CARE 4 U at risk youth

Schools in Champaign and Urbana area are working with Illinois State faculty and students on a federally funded project aimed at helping at-risk youth develop relationship and job skills.

CARE4U helps students from several schools in Champaign County develop relationship and job skills, with the help of Illinois State faculty and students.

The program teaches relationship education, job readiness and financial literacy. Students attend weekly sessions in the summer. In the fall, CARE4U teaches a relationship education curriculum and in the spring, they teach a job readiness and financial literacy curriculum. 

CARE4U was created by ISU Associate Provost Ani Yazedjian. The grant funded program started with a pilot session in the spring of 2016. In fall 2016, implementation of the program for the full year began. Now, CARE4U is in their third full year of helping students.

“A lot of school personnel recognize the need for programming to meet the socioemotional needs for today’s youth,” CARE4U Project Director Yazedjian said. “But there isn’t enough time in the school day to incorporate classes or programming that focuses on healthy relationships, emotional regulation [and more]. That’s where CARE4U comes in and fills a gap.”

At schools where CARE4U is offered, Yazedijian states that most students come to the program during lunch hour. At CARE4U they are fed lunch and get to learn at the same time, for most of the academic year. However, at some sites the program meets during a class.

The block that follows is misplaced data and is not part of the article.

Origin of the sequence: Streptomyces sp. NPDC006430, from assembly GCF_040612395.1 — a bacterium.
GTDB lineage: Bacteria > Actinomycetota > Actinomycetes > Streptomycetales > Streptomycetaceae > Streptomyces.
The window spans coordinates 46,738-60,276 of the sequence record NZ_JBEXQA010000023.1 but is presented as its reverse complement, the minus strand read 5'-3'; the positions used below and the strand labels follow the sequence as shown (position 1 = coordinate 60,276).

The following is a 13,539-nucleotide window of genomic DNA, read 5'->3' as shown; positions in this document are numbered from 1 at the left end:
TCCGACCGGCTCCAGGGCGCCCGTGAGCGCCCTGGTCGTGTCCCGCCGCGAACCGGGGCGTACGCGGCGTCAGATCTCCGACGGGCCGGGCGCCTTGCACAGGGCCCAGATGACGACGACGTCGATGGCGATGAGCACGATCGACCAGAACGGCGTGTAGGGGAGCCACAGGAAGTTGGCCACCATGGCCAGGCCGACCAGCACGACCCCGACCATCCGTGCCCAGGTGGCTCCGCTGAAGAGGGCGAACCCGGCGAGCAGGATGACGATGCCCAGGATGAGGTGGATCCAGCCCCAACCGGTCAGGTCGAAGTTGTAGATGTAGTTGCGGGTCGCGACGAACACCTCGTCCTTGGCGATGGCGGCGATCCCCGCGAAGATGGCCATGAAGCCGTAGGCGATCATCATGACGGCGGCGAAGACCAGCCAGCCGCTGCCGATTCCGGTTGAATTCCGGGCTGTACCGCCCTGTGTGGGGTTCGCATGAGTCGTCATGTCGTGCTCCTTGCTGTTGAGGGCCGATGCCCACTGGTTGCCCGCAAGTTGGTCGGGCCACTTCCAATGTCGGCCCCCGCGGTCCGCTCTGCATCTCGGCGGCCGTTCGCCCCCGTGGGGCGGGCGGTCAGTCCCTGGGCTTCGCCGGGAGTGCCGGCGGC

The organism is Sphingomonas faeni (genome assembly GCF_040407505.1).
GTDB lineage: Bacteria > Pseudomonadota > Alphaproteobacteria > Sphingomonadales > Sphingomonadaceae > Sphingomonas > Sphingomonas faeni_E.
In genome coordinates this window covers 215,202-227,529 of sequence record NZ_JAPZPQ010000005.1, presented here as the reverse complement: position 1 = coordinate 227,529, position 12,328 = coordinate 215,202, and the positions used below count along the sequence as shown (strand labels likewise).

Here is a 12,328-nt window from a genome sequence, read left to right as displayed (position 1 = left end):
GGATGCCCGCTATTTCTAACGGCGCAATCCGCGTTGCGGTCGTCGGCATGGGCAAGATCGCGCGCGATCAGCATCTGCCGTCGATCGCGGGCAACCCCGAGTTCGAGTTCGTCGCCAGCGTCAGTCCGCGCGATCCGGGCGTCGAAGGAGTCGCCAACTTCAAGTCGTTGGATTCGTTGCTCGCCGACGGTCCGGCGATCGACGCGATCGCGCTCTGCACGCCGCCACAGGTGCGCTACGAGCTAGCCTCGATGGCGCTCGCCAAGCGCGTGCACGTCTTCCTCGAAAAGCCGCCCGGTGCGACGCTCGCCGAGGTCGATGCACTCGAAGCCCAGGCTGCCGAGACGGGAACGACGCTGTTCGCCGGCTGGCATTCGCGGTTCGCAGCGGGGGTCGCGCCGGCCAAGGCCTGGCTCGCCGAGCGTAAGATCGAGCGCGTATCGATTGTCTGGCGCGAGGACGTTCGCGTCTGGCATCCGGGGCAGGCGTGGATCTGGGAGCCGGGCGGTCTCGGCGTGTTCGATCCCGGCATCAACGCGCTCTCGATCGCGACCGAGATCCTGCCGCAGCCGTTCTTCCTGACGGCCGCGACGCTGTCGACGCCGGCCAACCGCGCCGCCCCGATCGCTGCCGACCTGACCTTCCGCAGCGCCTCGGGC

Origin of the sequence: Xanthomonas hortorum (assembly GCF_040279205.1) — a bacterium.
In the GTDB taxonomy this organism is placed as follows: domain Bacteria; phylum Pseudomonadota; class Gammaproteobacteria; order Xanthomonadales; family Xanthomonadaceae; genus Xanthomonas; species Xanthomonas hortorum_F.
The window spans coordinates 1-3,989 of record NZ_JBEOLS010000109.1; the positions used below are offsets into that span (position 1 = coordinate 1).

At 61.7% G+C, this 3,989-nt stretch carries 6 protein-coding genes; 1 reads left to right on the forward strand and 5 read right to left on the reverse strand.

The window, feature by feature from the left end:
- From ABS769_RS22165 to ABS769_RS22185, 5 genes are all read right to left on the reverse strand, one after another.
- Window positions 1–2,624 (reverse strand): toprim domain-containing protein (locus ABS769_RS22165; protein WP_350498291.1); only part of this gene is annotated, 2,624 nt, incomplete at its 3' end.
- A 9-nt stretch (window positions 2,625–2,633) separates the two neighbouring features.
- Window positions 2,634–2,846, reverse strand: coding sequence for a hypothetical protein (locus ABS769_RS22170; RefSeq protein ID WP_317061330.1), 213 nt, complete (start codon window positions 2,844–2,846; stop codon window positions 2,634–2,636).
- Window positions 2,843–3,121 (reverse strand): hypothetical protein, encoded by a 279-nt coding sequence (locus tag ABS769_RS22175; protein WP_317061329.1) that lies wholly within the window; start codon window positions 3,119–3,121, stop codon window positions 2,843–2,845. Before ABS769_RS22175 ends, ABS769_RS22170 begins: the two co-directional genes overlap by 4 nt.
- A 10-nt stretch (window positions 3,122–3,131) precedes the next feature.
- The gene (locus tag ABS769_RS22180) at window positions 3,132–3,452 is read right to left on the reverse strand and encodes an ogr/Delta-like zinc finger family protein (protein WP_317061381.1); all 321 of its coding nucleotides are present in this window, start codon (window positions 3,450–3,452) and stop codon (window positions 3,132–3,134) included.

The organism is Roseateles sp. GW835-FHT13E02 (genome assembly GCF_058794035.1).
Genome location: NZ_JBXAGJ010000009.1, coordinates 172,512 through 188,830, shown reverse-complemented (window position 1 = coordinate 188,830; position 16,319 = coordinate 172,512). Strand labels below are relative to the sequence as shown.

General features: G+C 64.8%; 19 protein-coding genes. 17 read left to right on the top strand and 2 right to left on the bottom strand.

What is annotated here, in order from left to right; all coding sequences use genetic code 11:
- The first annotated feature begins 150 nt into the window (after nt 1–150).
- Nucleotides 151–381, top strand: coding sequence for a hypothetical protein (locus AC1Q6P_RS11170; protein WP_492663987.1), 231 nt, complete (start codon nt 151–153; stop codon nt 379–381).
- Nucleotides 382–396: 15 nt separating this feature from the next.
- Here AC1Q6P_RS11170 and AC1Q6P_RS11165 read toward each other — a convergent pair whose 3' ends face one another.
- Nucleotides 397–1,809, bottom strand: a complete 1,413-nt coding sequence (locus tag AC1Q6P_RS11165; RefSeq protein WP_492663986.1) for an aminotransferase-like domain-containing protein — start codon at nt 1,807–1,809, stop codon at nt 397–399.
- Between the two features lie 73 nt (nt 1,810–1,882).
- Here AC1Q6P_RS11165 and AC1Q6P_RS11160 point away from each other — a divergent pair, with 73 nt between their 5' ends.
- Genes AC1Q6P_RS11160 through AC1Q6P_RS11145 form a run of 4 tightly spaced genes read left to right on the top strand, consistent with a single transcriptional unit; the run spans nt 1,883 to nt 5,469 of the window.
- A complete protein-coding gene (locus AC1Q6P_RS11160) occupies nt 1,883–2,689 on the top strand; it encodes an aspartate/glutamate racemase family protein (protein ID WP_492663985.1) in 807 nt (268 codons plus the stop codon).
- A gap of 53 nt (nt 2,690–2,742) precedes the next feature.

If a student has completed all of the CARE4U lessons, they are eligible to participate in the program’s summer youth employment or tuition reimbursement programs. 

This year, CARE4U received additional funding to allow students to work up to 200 hours and take two classes for free at Parkland. In previous years, without additional funding they have worked 90 hours or taken a class for free.

“Beyond the information that students learn, we also provide a trusted adult-our facilitators-who are there every week to listen to what our youth have to say,” Yazedjian said. “They follow up with them when they miss a group, take an interest in what’s going on in their lives [and more].”

CARE4U uses interactive strategies to teach their curriculum. They show students how they can apply what they learn in the program to multiple relationships in their lives. Yazedjian adds that while the program is focused on romantic relationships, it also addresses how youth can approach other relationships, such as those with family, friends and employers. 

The program also focuses on identifying and developing healthy relationships expectations. They help the youth in the program learn strategies on how to resolve conflict and improve communication.

“CARE4U is an important program to have because we teach [students] the tools and strategies that they may otherwise not have been exposed to,” Project Facilitator and ISU Alum Sarah Mimnaugh said. “I was excited [when I started working at CARE4U] for the opportunity to work with students again in a different capacity than as a teacher and explore my interest in relationships and marriage.”

ANDREA RICKER is a News Reporter for The Vidette. She can be contacted at Follower her on Twitter at @ricker_andrea    

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